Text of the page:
From the Cheap Seats: Why I Belong There - WVU Football, WVU Basketball, News - Mountaineer Sports

From the Cheap Seats: Why I Belong There

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MORGANTOWN -

Last Saturday's Gold-Blue game took me back about a decade. I'll explain why in a minute, but first, let me tell you about Saturday. Our company paid to air the spring game on our TV stations and added an hour of interviews with Big 12 officials and representatives from Big 12 affiliated bowl games, to the broadcast. The crew from MSN handled the technical aspects of the game broadcast, but WVi was responsible for the third hour with the Big 12 folks. The producer who normally takes care of the Dana Holgorsen Show was seemingly moments away from giving birth. I thought Mountaineer Field would be a fine place to bring a child into the world, but apparently she and her husband have some kind of preference for hospitals. I have lots of experience producing news broadcasts, so I was pressed into service. With Scott Grayson and Geoff Coyle serving as the TV hosts for the game broadcast, bodies were also needed to shoot video of the game and help with postgame interviews. I got nominated to help with those duties as well. Doing these things was definitely cool. I got to work in the fancy TV production truck, hang out on the sidelines with a camera, and be there as all the big-name reporters interviewed Coach Holgorsen, the assistants and a number of the players. It gave me a chance to see the players and coaches as human beings, not just guys on TV, or in helmets and pads.

So why were old memories flying back into my mind? Ten years ago, I was a senior at WVU, finishing up my journalism degree. I thought I wanted to be a TV sportscaster like Grayson or Coyle. I took classes on how to shoot and edit video, conduct interviews and write for TV. Through the school's news broadcast, WVU News, I was even able to cover the Mountaineer football and basketball teams, for a season, just like the mainstream media. Getting to do the same kinds of things I did Saturday, was even cooler as a student.

So why the decade-long lapse, you ask? I was pretty good with the video stuff and I knew a lot about sports, but one thing I was not any good at was being on TV. If you have problems sleeping, watching a few minutes of my college sportscasts will cure your insomnia. An on-air personality is one of those things you either have or you don't. I certainly didn't and still don't.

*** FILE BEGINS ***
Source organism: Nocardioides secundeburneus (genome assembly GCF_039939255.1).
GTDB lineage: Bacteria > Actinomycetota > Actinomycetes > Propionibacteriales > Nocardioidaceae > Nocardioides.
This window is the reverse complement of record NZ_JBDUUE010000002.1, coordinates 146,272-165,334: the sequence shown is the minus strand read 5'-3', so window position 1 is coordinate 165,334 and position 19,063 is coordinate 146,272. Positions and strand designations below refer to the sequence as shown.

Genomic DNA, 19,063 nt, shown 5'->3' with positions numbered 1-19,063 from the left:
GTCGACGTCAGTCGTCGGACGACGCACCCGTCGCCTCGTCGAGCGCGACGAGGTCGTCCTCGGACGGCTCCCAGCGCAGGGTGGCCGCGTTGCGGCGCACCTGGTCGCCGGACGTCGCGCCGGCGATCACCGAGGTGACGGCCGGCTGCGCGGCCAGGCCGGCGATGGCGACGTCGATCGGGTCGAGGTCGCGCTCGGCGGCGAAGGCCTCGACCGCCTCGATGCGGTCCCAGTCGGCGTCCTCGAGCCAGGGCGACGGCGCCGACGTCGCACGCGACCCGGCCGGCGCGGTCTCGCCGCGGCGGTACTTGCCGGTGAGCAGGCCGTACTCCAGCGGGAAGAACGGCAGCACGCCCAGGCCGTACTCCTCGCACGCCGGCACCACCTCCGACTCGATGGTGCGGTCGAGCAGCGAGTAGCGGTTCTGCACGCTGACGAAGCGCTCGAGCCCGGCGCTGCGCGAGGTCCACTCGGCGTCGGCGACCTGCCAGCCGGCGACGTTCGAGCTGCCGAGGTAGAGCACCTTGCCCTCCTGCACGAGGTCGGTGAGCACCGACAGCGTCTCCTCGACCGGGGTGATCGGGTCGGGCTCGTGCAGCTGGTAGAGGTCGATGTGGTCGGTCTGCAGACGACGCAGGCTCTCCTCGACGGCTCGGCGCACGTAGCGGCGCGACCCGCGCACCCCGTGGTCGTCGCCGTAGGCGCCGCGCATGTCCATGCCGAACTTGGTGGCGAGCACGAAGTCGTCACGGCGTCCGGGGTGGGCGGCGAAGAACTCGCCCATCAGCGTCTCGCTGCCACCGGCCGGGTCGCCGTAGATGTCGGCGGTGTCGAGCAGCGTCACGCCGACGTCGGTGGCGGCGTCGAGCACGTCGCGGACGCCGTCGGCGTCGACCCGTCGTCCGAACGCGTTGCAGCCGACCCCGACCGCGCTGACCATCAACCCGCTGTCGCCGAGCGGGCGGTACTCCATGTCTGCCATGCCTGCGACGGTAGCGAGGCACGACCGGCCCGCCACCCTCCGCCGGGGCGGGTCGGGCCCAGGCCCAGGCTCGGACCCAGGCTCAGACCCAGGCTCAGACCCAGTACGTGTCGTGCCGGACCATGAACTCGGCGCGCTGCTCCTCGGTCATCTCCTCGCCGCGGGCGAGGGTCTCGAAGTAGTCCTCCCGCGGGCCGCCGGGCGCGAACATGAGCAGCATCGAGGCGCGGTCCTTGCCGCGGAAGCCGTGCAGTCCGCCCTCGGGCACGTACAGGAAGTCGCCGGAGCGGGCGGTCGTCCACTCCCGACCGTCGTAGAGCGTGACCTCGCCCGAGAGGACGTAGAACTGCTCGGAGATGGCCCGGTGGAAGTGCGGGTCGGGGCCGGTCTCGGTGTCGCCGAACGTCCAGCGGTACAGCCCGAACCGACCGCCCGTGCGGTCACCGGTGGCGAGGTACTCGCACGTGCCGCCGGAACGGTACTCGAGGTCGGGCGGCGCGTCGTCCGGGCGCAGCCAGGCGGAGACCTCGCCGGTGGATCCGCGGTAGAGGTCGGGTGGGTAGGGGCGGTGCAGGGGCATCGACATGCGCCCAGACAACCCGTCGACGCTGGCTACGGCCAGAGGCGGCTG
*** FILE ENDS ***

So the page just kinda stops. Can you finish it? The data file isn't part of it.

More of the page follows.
Despite that deficiency, I still had other opportunities for behind-the-scenes sports-related jobs. In my short time covering the Mountaineers, I not only learned that I had no business being on TV, but I also realized that I was missing things I enjoyed as a fan. While friends were tailgating before games, I was checking to make sure my camera batteries were charged and setting up my tripod to get a good spot for postgame interviews. When family came into town for games, I might see them briefly at halftime and then not for hours after the game.

You'd think that if you loved sports and the Mountaineers, covering them for a living would be a dream job. There's no question that a job like that has its perks, like all-expenses-paid trips to the games, but then there's that old saying about mixing business and pleasure. When you're covering it, there's little time to enjoy a game, or even a moment in a game. If you're doing your job as a journalist properly, you don't get to cheer for the team or wear your Pat White jersey to work. You're not just there for the fun stuff. You also have to cover all the losses and ask coaches why their players get arrested. If we're getting blown out, as a fan you can turn off the TV and begin the process of purging the loss from your mind; but the media has to stick it out until the bitter end and then go talk to the players about it.

Right after graduation, I got a behind-the-scenes job in regular news and I've been there ever since. Through that job, I've still been able to be involved with sports coverage from afar, but I've been able to return to my fan status. Years of watching co-workers cover sports has hardened my resolve. I've watched life-long fans turned reporters, secretly rooting for the ‘Eers to lose, so they could get a day off of work. What was once their hobby and maybe even passion, became a job, just like an accountant or garbage man. I wouldn't trade any of the experiences WVU and WVi have afforded me, but I'm happy to go back to the "Cheap Seats."

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